b. Candidates who possess the basic admission requirements as stated above in 1.4.(i) and possess a first degree of at least a second class lower division from recognized Institutions in the medical, para-medical, biological sciences.
1.5 Minimum Duration
The programme shall have duration of six (6) years of which the first three (3) sessions shall be spent in for the mandatory acquisition and passing of the Basic Medical Sciences courses.
1.6 Graduation Requirements
To graduate from the MBBS degree programme, a student must pass all prescribed examination.
1.7 Job Opportunity
Successful graduates of MBBS degree programme are well equipped (after houseman- ship) for careers in hospitals, private practice, teaching, research activities in Universities or research institutions and even in administrations, Graduates of the MBBS degree programme are also equipped for post graduate training anywhere in the world.
1. 8 Departments Involves in the Training of MBBS Candidates
Fifteen (15) Departments are involved in the training of MBBS candidates:
a) Faculty of Basic Medical Sciences of the College of Medicine.
1. Department of Anatomy
2. Department of Physiology
3. Department of Medical Biochemistry
b) Faculty of Medicine
4. Department of Anatomical Pathology
5. Department of Chemical Pathology
6. Department of Haematology/Immunology
7. Department of Medical Microbiology
8. Department of Obstetrics & Gynaecology
9. Department of Paediatrics
10. Department of Pharmacology & Therapeutics
11. Department of Community Medicine & Primary Health Care
12. Department of Internal Medicine
13. Department of Psychiatry
14. Department of Surgery
15. Department of Radiography
1.9 Personnel Administration
Personnel administration is headed by the Dean of the Faculty. Decisions are made at the Faculty Board in collegiate manner. Administrative activities are run by Faculty Officer who functions under the direction of Dean. Major policy decisions are taken by the Faculty Board comprising the Dean, the Provost and all academic staff.
1.10 Definition of Terms
General Study Courses: A course which every student in the University must compulsorily take and pass at foundation level. They are not directly related to any programme, but are necessary in the holistic formation of students before graduation.
Core/Compulsory Course: A course which must be registered for and passed by a student to obtain the degree in Biochemistry.
Required ancillary Course: A course that a student takes at a level of study and must be passed before graduation.
Elective Course: A course that students take within or outside the faculty. Students shall choose an elective course from among three others in order to make up the required additional units for the award of the degree. Students may graduate without passing the course provided the minimum credit unit for the course had been attained.
Pre-requisite Course: A course which student must take before the course for which it is a prerequisite can be taken. Courses can only be designated prerequisite to other courses at a higher level. A prerequisite may be waived for a suitably qualified candidate by the Department.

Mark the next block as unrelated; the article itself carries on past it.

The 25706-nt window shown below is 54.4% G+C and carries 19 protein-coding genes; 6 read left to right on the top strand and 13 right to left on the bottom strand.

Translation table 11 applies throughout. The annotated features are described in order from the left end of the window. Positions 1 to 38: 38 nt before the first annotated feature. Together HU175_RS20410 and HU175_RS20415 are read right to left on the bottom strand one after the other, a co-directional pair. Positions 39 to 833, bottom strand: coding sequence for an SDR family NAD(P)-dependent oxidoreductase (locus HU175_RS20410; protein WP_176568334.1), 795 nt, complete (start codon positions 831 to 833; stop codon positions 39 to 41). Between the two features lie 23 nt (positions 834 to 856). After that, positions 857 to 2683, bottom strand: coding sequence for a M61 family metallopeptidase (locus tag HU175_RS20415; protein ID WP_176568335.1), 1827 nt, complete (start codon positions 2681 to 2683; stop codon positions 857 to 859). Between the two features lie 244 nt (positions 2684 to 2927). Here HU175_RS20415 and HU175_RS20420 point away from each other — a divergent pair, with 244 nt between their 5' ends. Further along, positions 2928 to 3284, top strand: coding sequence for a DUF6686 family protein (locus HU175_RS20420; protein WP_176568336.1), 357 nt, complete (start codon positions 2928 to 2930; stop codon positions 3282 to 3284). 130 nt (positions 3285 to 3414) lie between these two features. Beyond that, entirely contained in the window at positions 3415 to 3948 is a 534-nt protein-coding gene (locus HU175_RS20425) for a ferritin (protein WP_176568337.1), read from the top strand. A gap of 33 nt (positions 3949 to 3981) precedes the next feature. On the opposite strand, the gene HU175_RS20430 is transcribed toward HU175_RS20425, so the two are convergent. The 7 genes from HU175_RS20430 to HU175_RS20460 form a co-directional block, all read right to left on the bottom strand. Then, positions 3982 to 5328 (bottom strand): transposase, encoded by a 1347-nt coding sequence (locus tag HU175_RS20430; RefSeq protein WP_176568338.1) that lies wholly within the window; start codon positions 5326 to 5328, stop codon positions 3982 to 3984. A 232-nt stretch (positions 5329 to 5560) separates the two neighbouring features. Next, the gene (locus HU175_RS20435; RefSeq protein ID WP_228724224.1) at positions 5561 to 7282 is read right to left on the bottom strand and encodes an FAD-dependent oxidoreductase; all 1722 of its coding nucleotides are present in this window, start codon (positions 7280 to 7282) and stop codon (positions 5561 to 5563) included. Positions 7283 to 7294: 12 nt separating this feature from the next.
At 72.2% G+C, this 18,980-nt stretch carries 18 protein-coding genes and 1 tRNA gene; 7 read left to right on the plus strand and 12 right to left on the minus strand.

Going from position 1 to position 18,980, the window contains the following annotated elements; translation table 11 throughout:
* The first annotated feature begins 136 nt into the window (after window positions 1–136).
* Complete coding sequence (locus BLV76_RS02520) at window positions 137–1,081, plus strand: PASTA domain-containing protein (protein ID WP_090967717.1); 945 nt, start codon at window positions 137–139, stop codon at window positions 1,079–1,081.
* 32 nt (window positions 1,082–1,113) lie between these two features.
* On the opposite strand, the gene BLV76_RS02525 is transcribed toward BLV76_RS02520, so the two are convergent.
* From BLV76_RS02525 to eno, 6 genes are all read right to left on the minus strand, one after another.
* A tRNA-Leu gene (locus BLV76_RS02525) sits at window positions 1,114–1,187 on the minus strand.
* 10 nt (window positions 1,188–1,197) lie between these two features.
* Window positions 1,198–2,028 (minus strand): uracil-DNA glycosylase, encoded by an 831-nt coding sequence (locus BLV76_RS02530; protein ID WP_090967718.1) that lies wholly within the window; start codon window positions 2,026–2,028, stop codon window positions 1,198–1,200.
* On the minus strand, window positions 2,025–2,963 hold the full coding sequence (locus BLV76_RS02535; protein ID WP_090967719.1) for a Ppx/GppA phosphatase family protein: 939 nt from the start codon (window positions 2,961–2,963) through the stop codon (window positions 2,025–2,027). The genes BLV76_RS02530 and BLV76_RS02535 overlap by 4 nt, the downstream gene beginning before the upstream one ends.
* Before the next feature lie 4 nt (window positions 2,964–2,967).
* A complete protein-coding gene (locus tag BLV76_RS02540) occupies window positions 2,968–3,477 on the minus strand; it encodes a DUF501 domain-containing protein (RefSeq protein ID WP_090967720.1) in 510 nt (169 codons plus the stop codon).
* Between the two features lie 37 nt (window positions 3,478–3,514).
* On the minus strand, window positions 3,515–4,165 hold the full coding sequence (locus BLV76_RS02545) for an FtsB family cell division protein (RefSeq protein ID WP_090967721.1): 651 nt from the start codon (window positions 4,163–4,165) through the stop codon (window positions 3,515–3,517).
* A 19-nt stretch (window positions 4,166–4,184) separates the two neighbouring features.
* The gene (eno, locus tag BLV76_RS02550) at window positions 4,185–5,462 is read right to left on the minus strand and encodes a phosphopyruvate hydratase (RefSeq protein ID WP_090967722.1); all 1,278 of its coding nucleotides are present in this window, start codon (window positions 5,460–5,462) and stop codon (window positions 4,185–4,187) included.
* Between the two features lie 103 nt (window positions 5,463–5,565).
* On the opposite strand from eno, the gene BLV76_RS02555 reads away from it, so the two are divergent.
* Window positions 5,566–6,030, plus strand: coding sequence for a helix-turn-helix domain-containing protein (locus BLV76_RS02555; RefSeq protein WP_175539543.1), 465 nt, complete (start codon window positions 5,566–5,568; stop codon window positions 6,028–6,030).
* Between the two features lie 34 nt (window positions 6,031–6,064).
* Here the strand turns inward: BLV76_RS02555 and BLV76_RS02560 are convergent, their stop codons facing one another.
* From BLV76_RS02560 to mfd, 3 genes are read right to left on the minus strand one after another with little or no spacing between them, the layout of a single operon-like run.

Credit Load per Semester: The Minimum credit load per semester is 15 units while the maximum is 24 units.
Course Unit: A series of approximately 15 one-hour lectures, or tutorials or 15 x 3-hour laboratory or field practical classes, or an equivalent amount of assigned study, or any combination of the above.
Course Credit Unit System: This should be understood to mean a ‘quantitative system of organization of the curriculum in which subject areas are broken down into unit courses which are examinable and for which students earn credit(s) if passed’. The courses are arranged in progressive order of difficulty or in levels of academic progress, e.g. Level or year 1 courses are 111, 112 etc. and Level II or Year II courses are 211, 212 etc. The second aspect of the system is that courses are assigned weights allied Credit Units.
Grade Point Average (GPA): Performance in any semester is reported in Grade Point Average. This is the average of weighted grade points earned in the courses taken during the semester. The Grade Point Average is obtained by multiplying the Grade Point average in each course by the number of Credit Units assigned to that course, and then summing these up and dividing by the total number of Credit Units taken for the semester
Cumulative Grade Point Average (CGPA): This is the up-to-date mean of the Grade Points earned by the student in a programme of study. It is an indication of the student’s overall performance at any point in the training programme. To compute the Cumulative Grade Point Average, the total of Grade Points multiplied by the respective Credit Units for all the semesters are added and then divided by the total number of Credit Units for all courses registered by the student
1.11 General Studies (GST)
The goal of GST courses is to produce a well-rounded, morally and intellectually capable graduate with vision and entrepreneurial skills in an environment of peace and social cohesiveness.
Objectives: The objectives of the General Studies programme consist of the following:
(a) Acquisition, development and inculcation of the proper value-orientation for the survival of the individual and society.
(b) The development of intellectual capacities of individuals to understand, appreciate and promote peaceful co-existence.
(c) Production of graduates with broad knowledge of individual of Nigerian Nationals and people with a view to inculcating in them mutual understanding and patriotism.
(d) Exposing graduates of Nigerian Universities to the rudiments of ICT for computer literacy and ability to live usefully in this ICT age.
(e) Preparing students for a post university life with opportunities for job creation and entrepreneurial skills.
(f) Production of graduate capable of communicating effectively (both oral and written).
1.12 Course Coding
A course is coded by a combination of three letters and three digits. The three letters code stands for the Department offering the course. Biochemistry courses are coded as BCH for example. For the three digits numbers, the first digits indicates the year of study, the second indicates the subject stress area while the third digit shows the semester. First semester are represented with odd numbers while second semesters are represented with even numbers.
General Studies Courses (GST)
Computer Science (CSC)
Community Medicine (COM)
Obstetrics and Gynaecology (OBG)
Pathological Sciences (PAT)